A snapshot of the struggle between labor and management that is both timeless and distinctly of its time.
The brilliance of Steven Soderbergh’s “The Knick” is in how it subtly comments on issues of today while also feeling completely genuine with its period details. We often learn about ourselves by looking through fictional windows into the past. At its best, which is often, this Cinemax program has echoes of HBO’s “Deadwood,” another show about a very different time and place but with resonant characters and themes that made it feel current. And what’s so breathtaking about “The Knick” is the slow, subtle way that the show’s creators pull off this TV magic trick. Period pieces, especially those on TV, often falter by overly telegraphing their desire to be current, failing to really capture the period first and foremost. “The Knick” is the most detailed show on TV, but by grounding the characters in timeless themes—addiction, class, race, desire, competition—the show transcends its undeniable craftsmanship to become something even greater, something uniquely incredible in today’s TV world. In arguably the best year of television to date, it still stands out.
It is 1901 in New York City, a city pushing forward to the future of medicine, politics, civil rights, and any other issue you can think of. The Knickerbocker Hospital (The Knick for short) is in disarray as Dr. John Thackery (Clive Owen) is in rehab for his cocaine addiction and the construction of a new building uptown has distracted the board. Dr. Algernon Edwards (André Holland) vies to replace Thackeray as the Chief of Surgery, but his skin color will make that difficult to impossible. Cornelia Robertson (Juliet Rylance) has moved to San Francisco with her new husband, but the pull of NYC will be too great to dismiss. Lucy Elkins (Eve Hewson) must deal with the fact that she basically fell in love with Thackery while trying to rescue him from his addictions, while Bertie (Michael Angarano) realizes there’s no one left at the Knick for him. Sister Harriet (Cara Seymour) sits in prison for the abortions she performed. At the start of season two, everyone seems adrift, without clear structure or purpose, not unlike a society at the turn of the century trying to carve a new path.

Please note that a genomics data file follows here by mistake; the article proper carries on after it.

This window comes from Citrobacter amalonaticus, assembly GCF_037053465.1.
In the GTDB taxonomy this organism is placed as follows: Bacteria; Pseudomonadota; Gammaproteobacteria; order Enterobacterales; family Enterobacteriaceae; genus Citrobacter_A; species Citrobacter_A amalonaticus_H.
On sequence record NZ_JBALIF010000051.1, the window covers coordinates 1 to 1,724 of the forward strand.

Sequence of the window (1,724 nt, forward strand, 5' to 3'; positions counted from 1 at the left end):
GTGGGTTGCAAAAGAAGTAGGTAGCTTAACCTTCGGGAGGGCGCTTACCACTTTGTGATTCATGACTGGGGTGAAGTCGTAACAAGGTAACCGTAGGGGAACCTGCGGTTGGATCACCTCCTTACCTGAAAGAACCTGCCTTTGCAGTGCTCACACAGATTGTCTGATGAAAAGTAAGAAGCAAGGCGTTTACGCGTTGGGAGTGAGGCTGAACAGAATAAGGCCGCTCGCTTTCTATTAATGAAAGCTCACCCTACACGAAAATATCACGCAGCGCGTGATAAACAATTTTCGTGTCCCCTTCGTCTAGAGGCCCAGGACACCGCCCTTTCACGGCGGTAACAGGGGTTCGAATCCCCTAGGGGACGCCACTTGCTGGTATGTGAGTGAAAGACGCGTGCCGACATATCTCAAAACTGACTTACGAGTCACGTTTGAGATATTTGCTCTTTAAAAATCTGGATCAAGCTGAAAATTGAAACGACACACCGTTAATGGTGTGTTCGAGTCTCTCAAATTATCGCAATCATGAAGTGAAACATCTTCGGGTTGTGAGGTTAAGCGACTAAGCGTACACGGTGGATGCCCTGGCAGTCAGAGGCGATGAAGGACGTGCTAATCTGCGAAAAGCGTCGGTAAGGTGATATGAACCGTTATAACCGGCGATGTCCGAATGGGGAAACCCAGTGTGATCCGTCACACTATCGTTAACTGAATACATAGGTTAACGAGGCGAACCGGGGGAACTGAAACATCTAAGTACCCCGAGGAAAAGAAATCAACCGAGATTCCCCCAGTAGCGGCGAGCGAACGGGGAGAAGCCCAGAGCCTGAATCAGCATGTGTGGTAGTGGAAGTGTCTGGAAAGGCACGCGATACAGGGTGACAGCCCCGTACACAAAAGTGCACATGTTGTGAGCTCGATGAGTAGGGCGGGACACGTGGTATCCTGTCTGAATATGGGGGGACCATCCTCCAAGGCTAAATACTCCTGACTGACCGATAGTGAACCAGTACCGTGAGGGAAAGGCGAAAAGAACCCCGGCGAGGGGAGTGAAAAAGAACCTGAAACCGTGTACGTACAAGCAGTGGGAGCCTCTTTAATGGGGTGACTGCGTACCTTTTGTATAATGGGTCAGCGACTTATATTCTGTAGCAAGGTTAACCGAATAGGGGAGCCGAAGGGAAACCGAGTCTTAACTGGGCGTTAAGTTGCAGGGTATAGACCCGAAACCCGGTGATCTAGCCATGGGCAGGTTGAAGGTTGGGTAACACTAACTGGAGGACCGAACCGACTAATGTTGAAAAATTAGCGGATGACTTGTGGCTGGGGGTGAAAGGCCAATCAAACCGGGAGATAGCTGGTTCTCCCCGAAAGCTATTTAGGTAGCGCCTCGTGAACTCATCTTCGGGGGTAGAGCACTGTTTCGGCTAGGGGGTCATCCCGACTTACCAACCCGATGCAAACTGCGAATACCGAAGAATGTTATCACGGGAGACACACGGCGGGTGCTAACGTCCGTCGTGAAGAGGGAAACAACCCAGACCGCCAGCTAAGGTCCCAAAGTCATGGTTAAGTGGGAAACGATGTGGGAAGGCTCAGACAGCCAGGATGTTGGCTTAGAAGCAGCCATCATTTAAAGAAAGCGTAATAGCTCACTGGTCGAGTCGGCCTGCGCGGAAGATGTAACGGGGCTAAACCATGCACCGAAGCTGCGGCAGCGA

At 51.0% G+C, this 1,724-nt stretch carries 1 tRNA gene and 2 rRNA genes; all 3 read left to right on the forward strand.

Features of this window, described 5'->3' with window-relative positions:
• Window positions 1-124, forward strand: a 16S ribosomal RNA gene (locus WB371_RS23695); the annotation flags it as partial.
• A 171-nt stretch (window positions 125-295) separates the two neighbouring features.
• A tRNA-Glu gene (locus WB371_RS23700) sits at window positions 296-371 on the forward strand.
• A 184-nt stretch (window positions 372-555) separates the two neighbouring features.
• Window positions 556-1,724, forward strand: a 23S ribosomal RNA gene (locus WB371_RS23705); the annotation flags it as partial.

Season one of “The Knick” was a remarkable endeavor that really spun around three men—Clive Owen, André Holland, and Steven Soderbergh. If it had a weakness, it was that the supporting cast often felt overshadowed by the star power at the center of the piece, with the exception of Holland, who arguably made the biggest impact in season one as a brilliant man hampered by societal prejudices. Almost immediately, one notices an expansion of focus in season two. Owen and Holland are still phenomenal, arguably even more so with the support behind them of the more-confident supporting cast. Soderbergh and his writers are willing to leave The Knick and Thackery's side to develop characters like Bertie, Lucy, and Cornelia in their own, distinct narrative arcs, and the cast proves entirely up to the challenge. The technical elements of “The Knick” were well-recognized (and deservedly so) in season one, but season two feels like proof that this is also one of the best ensembles on TV.
It’s also such a densely packed show thematically. Politics, race, business, education, women’s rights, addiction, class warfare, the greater good—there’s enough material packed into an episode of “The Knick” to study the show in a classroom. And yet it never feels didactic. At its core, it’s about two men pushing the boundaries of what is possible in medicine and how that ambition can be reflected or destroyed in society. Much in the way Thackery and Algernon work to battle the personal and societal demons that hold them back—addiction and racism, specifically—Soderbergh puts the development of our country under the surgical knife, laying it all out on the table for us to analyze and consider without melodrama or judgment. And he does so under the umbrella of some of the most incredible technical elements and filmmaking skill in the history of television. Much like David Milch did with “Deadwood,” Soderbergh proves that period television need not be mere history lesson. In so many ways, “The Knick” feels like one of the most vital, current shows on the air.
A nightmare movie ruled by nightmare logic, and gorgeous from start to finish.
From a childhood of pain, a lifetime of art.
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